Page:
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domingo, 27 de março de 2016
Eddie the Eagle flies again - review
A wonderfully silly Hugh Jackman and flying scenes more thrilling than anything in Batman V Superman help Dexter Fletcher's Olympic skiing biopic soar
Forget caped crusaders and men of steel for a minute. Watch a Dexter Fletcher filmand you’ll really believe a man can fly.
The best scene in Wild Bill, Fletcher’s quietly beautiful 2011 directorial debut, involved a man and his boy throwing a paper aeroplane from the balcony of their tower block flat. After the plane leaves their grip, the camera tracks its flight for 20 seconds – it shoots out into the tawny sky, then stalls, swoops, circles back on itself, and just keeps going and going, further than either father or son could have guessed.
It’s a moment of pure antigravity in an otherwise stoically grounded film. Five years on from that glorious shot, here’s its feature-length spiritual sequel.
Fletcher’s new film is a biopic ofMichael 'Eddie' Edwards, the Olympian ski-jumper who in the late 1980s became an emblem of a very British kind of earnest haplessness, after finishing last in the 70m and 90m events at the Calgary Winter Olympics. He was the perfect hero for a nation that, until recently, spent its Friday nights in front of It’s a Knockout – and Fletcher’s film, scripted by first-time writers Sean Macaulay and Simon Kelton, does make the shrewd connection between the two.
Eddie is played by the Kingsman actor Taron Egerton in a very studied performance that replicates Edwards’s clenched smile, jutting chin and wobble-board eyebrows perhaps a little too faithfully. It’s well-meant, but causes the character to continually veer between endearing naif and pantomime dope, and you can sense the gurning spectre of Ricky Gervais’s Derek lurking in the corner at all times.
That’s why Hugh Jackman is so welcome as Eddie’s reluctant, whisky-swilling coach, Bronson Peary: Jackman’s natural movie-star effortlessness often serves as an antidote to Egerton’s capital-A acting. There is a terrifically funny scene in which Jackman’s character likens ski-jumping to making love to Bo Derek, before mentally walking through the various emotions with a throwaway silliness only an A-lister with nothing to lose could pull off.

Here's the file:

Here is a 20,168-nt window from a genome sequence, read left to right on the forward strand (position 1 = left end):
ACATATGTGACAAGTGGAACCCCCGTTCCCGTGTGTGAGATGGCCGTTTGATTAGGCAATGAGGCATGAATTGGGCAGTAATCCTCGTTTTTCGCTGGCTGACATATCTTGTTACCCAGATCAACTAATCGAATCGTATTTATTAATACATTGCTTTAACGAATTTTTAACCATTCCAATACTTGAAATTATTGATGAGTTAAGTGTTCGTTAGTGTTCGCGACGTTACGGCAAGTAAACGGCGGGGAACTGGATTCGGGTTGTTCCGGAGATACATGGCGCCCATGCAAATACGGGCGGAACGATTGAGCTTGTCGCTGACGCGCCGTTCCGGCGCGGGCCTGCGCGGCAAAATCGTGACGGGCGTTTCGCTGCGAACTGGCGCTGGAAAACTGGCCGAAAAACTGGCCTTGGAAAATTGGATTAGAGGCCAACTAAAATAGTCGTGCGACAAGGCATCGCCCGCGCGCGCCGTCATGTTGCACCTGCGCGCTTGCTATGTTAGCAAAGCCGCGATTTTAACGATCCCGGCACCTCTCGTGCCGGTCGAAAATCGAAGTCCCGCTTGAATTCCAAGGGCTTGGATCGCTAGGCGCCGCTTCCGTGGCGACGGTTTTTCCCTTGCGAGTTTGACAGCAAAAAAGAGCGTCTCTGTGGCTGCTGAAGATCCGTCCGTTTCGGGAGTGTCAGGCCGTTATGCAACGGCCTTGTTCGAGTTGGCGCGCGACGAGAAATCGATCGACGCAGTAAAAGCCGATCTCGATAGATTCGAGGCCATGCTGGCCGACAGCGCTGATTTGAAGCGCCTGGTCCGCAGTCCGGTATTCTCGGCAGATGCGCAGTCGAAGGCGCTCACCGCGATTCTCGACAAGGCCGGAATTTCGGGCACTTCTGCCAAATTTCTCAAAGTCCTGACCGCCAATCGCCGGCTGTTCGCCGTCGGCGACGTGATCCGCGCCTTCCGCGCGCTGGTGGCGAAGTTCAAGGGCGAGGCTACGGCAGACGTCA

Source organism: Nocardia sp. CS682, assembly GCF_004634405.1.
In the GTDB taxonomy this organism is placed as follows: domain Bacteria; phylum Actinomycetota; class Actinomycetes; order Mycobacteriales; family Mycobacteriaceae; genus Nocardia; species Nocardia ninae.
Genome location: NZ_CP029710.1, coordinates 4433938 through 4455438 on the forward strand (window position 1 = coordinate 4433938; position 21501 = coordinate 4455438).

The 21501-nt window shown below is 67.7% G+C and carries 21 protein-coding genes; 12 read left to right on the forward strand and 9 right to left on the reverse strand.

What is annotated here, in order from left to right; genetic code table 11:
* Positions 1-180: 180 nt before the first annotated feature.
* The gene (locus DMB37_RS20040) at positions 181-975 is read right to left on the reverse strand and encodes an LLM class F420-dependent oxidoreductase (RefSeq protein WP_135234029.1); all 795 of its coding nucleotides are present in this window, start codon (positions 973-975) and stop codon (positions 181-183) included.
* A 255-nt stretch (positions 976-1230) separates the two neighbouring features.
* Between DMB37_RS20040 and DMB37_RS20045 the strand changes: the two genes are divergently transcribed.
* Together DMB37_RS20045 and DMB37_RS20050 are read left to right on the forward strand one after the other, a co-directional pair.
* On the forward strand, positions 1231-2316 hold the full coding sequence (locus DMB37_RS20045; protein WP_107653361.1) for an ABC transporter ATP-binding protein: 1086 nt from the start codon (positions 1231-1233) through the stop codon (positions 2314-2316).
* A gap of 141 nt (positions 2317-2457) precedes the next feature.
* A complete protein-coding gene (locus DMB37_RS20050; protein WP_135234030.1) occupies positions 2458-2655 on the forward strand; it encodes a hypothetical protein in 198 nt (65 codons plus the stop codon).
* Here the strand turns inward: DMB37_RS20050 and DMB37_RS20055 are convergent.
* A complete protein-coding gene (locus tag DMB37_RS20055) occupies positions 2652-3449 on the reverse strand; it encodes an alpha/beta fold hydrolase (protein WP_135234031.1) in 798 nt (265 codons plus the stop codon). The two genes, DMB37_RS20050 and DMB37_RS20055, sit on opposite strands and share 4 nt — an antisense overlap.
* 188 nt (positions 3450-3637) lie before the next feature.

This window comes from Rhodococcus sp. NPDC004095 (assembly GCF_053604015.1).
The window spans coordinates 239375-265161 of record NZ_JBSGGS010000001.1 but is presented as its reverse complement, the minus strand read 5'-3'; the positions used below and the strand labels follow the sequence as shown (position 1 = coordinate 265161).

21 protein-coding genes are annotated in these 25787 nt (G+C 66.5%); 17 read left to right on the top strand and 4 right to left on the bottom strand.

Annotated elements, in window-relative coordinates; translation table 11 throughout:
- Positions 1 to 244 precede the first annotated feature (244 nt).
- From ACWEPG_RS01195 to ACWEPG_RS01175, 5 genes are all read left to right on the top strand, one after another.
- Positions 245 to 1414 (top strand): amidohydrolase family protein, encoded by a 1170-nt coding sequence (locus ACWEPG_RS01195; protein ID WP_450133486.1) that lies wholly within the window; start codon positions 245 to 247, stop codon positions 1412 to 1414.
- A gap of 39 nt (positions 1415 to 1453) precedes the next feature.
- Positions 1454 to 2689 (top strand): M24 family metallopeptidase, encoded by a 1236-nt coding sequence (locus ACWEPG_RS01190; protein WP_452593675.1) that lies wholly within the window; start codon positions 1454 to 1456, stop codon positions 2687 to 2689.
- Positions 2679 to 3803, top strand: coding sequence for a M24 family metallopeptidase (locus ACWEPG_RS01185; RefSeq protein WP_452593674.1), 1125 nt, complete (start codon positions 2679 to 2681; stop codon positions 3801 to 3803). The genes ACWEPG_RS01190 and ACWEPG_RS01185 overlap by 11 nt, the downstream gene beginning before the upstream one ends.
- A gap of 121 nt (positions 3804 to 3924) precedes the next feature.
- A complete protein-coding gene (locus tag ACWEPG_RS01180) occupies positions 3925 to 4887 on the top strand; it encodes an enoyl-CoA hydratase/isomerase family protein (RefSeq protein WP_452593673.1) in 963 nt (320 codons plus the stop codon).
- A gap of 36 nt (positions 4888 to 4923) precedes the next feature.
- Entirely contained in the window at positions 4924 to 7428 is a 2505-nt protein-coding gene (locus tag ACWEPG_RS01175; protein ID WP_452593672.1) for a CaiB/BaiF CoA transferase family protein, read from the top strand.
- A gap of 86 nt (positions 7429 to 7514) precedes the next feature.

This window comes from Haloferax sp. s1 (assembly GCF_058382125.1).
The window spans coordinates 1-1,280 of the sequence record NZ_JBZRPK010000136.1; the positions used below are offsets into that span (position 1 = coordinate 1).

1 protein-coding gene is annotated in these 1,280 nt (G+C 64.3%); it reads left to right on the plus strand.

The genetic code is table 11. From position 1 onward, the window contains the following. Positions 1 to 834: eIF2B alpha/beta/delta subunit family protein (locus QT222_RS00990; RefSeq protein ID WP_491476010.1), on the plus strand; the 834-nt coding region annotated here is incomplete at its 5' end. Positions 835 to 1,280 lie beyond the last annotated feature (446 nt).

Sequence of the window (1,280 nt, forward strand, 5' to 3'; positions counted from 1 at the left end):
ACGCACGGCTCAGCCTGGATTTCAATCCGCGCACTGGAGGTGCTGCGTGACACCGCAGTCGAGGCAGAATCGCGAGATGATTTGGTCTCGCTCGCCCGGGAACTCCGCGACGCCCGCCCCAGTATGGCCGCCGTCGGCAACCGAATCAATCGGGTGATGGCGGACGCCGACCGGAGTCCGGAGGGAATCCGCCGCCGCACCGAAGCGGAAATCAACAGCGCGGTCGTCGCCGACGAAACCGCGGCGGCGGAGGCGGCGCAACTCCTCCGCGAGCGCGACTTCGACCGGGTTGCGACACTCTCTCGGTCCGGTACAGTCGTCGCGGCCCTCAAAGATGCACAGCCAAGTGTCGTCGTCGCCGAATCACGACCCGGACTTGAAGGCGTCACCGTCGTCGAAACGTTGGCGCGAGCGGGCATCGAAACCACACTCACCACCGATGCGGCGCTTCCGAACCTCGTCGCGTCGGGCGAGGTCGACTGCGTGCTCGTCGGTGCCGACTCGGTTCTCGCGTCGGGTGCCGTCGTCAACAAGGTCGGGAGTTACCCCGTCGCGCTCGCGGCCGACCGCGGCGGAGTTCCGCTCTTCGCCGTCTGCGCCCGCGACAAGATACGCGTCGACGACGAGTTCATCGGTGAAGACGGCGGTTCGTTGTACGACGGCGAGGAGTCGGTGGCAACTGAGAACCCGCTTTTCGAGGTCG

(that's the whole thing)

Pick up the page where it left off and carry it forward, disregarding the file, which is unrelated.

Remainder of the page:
Christopher Walken also makes a brief and fantastically odd appearance as Bronson’s own (long-retired) coach, bringing his trademark stony gravitas to the world of winter sports.
The plot follows Eddie from the streets of Cheltenham to a Bavarian training camp and thence to Calgary, while his bemused parents, sweetly played by Jo Hartley and Keith Allen, take varying degrees of interest from the family sofa. Throughout, Fletcher grinningly plays up to the underdog-sportsman-movie tradition he’s working in, referencing both Chariots of Fire (via Matthew Margeson’s juicy, Vangelis-channelling score) and Jon Turteltaub’s Cool Runnings – another unlikely true story that sprung from the 1988 Games.
It makes sense of Edwards’ unlikely stardom and its connection to the class tensions that doomed him to being a sporting outsider in broad but effective strokes. But it never quite gets a handle on his drive, and you leave the cinema still unsure what the Eagle’s flights actually stood for or where they took him, other than the bottoms of ski-slopes and, occasionally, hospital.
Still, the jumps themselves are glorious: Fletcher has a brilliantly attuned sixth sense for what his audience wants to see at any given millisecond, and Eddie’s final flight, from the 90-foot ramp at Calgary, is a mini-masterpiece of intuitive cutting.
We get the close-up, the wide shot, the point-of-view, the spectators’ reactions, the glimpse of the folks at home – all scrupulously timed and building to the most obvious-in-retrospect but perfectly detonated music cue imaginable.
Perhaps the moral of Edwards’ story is no more complicated than that: you might as well jump.
Eddie the Eagle is released in UK cinemas on April 1, with previews from Easter Monday